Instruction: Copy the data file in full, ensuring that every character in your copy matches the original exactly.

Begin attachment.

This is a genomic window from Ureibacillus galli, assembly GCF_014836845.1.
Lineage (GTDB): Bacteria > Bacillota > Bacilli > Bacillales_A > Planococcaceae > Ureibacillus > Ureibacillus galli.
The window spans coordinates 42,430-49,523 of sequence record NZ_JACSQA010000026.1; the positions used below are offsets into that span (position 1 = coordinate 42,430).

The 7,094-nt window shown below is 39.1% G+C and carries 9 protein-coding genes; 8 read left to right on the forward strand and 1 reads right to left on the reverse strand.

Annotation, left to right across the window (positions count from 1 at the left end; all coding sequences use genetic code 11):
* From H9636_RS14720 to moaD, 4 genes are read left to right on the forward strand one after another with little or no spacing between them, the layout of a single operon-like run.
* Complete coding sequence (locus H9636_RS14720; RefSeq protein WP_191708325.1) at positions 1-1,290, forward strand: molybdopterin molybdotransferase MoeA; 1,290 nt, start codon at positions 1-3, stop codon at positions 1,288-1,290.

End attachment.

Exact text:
This is a genomic window from Ureibacillus galli, assembly GCF_014836845.1.
Lineage (GTDB): Bacteria > Bacillota > Bacilli > Bacillales_A > Planococcaceae > Ureibacillus > Ureibacillus galli.
The window spans coordinates 42,430-49,523 of sequence record NZ_JACSQA010000026.1; the positions used below are offsets into that span (position 1 = coordinate 42,430).

The 7,094-nt window shown below is 39.1% G+C and carries 9 protein-coding genes; 8 read left to right on the forward strand and 1 reads right to left on the reverse strand.

Annotation, left to right across the window (positions count from 1 at the left end; all coding sequences use genetic code 11):
* From H9636_RS14720 to moaD, 4 genes are read left to right on the forward strand one after another with little or no spacing between them, the layout of a single operon-like run.
* Complete coding sequence (locus H9636_RS14720; RefSeq protein WP_191708325.1) at positions 1-1,290, forward strand: molybdopterin molybdotransferase MoeA; 1,290 nt, start codon at positions 1-3, stop codon at positions 1,288-1,290.